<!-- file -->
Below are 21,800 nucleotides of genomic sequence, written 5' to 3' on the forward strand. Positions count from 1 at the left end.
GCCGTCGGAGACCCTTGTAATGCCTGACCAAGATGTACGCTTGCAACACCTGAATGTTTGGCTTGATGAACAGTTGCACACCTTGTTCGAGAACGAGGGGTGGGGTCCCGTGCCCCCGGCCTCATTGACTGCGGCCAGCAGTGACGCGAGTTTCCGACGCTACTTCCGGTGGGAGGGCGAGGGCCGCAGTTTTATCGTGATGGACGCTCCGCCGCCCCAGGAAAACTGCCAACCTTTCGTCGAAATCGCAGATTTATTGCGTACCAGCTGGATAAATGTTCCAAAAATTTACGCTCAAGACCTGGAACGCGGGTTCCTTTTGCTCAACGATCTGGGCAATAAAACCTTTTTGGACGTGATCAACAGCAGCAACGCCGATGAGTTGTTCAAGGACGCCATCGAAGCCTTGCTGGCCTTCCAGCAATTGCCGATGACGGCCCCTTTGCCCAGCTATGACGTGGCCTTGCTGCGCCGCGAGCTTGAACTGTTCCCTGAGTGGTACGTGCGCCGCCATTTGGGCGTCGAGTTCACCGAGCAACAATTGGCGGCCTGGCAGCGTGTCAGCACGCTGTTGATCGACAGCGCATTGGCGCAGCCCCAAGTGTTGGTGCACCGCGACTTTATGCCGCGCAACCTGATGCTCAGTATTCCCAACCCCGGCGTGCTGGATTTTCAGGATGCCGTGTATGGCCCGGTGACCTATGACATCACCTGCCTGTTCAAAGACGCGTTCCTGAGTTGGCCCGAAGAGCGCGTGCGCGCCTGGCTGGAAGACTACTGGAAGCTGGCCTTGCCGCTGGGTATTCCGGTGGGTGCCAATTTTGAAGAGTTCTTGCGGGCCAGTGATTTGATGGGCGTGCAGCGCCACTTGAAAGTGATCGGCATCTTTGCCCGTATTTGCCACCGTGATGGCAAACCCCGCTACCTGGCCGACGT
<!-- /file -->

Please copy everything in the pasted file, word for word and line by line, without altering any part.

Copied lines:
Below are 21,800 nucleotides of genomic sequence, written 5' to 3' on the forward strand. Positions count from 1 at the left end.
GCCGTCGGAGACCCTTGTAATGCCTGACCAAGATGTACGCTTGCAACACCTGAATGTTTGGCTTGATGAACAGTTGCACACCTTGTTCGAGAACGAGGGGTGGGGTCCCGTGCCCCCGGCCTCATTGACTGCGGCCAGCAGTGACGCGAGTTTCCGACGCTACTTCCGGTGGGAGGGCGAGGGCCGCAGTTTTATCGTGATGGACGCTCCGCCGCCCCAGGAAAACTGCCAACCTTTCGTCGAAATCGCAGATTTATTGCGTACCAGCTGGATAAATGTTCCAAAAATTTACGCTCAAGACCTGGAACGCGGGTTCCTTTTGCTCAACGATCTGGGCAATAAAACCTTTTTGGACGTGATCAACAGCAGCAACGCCGATGAGTTGTTCAAGGACGCCATCGAAGCCTTGCTGGCCTTCCAGCAATTGCCGATGACGGCCCCTTTGCCCAGCTATGACGTGGCCTTGCTGCGCCGCGAGCTTGAACTGTTCCCTGAGTGGTACGTGCGCCGCCATTTGGGCGTCGAGTTCACCGAGCAACAATTGGCGGCCTGGCAGCGTGTCAGCACGCTGTTGATCGACAGCGCATTGGCGCAGCCCCAAGTGTTGGTGCACCGCGACTTTATGCCGCGCAACCTGATGCTCAGTATTCCCAACCCCGGCGTGCTGGATTTTCAGGATGCCGTGTATGGCCCGGTGACCTATGACATCACCTGCCTGTTCAAAGACGCGTTCCTGAGTTGGCCCGAAGAGCGCGTGCGCGCCTGGCTGGAAGACTACTGGAAGCTGGCCTTGCCGCTGGGTATTCCGGTGGGTGCCAATTTTGAAGAGTTCTTGCGGGCCAGTGATTTGATGGGCGTGCAGCGCCACTTGAAAGTGATCGGCATCTTTGCCCGTATTTGCCACCGTGATGGCAAACCCCGCTACCTGGCCGACGT